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10% to 25% of all the teachers and professors of philosophy in the U. S. today are

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Orthodox¹ Christians

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up from less than 1% just 30 years ago.

For more use the DOOR.

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[MORE]

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  According to Timothy Keller²: “Prominent academic Stanley Fish may have had an eye on that trend when he reported, ‘When Jacques Derrida died [in November 2004] I was called by a reporter who wanted to know what would succeed high theory and the triumvirate of race, gender, and class as the center of intellectual energy in the academy. I answered like a shot, religion.”

   Religion may be strongly hated and despised by many in this noisy, fast-communicating world, but there’s now a strong representation of Christian faith on many secular campuses.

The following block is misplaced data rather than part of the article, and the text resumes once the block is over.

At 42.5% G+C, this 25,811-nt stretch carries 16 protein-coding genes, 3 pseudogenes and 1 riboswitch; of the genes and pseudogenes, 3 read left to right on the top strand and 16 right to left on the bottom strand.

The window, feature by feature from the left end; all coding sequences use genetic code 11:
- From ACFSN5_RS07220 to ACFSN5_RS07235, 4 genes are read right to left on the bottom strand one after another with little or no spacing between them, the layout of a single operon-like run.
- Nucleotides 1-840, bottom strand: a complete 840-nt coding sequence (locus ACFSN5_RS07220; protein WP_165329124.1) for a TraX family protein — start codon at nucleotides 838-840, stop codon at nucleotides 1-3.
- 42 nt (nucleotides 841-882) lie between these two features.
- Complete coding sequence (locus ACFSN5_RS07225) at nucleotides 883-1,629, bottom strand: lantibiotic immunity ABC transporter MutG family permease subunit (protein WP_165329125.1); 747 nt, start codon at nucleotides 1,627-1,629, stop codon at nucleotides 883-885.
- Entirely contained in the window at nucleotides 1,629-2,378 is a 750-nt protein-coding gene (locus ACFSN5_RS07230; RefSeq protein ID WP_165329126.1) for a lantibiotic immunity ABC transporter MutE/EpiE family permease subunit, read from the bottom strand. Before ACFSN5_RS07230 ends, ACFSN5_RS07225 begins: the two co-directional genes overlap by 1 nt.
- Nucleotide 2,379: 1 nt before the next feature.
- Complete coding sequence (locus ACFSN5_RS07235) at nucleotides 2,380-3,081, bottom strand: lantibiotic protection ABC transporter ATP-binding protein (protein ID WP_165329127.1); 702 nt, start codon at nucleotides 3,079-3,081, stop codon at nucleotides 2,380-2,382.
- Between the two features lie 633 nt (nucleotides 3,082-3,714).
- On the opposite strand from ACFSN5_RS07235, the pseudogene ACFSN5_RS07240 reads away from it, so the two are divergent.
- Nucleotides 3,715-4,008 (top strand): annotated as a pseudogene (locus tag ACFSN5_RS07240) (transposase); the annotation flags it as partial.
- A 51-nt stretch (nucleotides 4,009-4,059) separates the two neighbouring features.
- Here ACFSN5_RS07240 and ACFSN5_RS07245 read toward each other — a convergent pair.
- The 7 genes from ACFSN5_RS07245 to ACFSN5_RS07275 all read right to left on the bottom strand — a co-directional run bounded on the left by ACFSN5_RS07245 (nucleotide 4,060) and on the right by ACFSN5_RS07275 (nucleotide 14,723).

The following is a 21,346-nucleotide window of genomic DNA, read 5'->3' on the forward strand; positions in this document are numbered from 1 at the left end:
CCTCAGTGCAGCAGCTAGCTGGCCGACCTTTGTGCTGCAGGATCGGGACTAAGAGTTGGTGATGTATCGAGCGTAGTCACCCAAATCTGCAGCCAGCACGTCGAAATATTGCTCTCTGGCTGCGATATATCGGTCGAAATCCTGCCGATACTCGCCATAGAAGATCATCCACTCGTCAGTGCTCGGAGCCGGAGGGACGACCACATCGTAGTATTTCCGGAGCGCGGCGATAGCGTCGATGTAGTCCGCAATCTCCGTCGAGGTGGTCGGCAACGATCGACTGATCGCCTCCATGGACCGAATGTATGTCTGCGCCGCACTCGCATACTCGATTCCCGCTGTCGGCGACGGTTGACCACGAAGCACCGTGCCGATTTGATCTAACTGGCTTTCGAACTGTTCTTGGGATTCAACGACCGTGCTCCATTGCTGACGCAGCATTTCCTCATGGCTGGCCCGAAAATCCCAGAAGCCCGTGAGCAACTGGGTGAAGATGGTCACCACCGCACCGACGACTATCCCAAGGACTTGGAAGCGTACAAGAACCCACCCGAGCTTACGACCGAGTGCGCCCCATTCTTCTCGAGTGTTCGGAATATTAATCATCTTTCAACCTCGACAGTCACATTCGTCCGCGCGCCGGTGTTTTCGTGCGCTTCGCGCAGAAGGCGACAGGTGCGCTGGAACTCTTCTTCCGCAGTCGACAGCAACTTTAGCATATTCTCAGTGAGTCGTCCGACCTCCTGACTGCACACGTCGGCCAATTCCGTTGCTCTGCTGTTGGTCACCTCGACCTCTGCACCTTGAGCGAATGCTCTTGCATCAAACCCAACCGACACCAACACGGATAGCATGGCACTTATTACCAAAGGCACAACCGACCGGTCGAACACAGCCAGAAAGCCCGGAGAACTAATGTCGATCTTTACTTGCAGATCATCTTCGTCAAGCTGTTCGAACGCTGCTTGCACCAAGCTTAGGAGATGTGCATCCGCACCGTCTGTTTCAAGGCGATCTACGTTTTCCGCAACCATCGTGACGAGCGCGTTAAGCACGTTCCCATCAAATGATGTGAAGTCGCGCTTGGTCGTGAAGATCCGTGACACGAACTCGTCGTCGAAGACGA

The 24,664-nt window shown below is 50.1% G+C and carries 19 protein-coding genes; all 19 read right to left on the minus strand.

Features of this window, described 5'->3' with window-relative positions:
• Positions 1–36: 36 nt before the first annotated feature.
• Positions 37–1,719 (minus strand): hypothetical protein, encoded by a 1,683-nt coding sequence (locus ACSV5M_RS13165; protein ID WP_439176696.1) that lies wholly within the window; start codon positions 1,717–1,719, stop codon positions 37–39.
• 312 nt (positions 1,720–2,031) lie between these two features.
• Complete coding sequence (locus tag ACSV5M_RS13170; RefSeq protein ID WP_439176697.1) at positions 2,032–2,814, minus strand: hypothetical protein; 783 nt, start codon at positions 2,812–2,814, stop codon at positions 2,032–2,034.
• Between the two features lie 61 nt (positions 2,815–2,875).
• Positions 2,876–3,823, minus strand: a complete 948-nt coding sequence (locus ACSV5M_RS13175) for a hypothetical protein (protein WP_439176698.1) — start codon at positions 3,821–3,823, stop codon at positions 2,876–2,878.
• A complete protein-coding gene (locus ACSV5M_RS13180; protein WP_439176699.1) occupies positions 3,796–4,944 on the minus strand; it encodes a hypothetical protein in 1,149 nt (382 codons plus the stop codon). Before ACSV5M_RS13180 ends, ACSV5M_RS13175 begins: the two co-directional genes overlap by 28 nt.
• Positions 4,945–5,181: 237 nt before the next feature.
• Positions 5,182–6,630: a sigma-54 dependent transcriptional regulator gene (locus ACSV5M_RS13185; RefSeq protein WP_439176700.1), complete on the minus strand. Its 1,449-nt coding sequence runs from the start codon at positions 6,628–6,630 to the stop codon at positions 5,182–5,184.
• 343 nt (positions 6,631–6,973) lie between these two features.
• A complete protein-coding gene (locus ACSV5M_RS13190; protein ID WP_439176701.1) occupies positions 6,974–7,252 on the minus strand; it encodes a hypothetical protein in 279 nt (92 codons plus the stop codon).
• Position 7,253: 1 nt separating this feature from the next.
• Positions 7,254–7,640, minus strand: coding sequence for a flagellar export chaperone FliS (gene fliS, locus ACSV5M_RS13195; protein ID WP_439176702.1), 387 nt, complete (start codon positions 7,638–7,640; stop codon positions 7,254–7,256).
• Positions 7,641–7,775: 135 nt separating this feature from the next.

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   ¹”Orthodox” in this case refers to those who lean toward evangelical Christianity. This quote comes from Keller (see next note) quoting from “Defending the Faith,” by Douglas Groothuis in Books and Culture (July/August 2003). Note further that the Society of Christian Philosophers (founded in 1978) includes 10 percent of all the teachers and professors of philosophy in the country.

   ² Timothy Keller, The Reason for God: Belief in an Age of Skepticism (Dutton, Penguin, 2008). For more on Keller see previous post.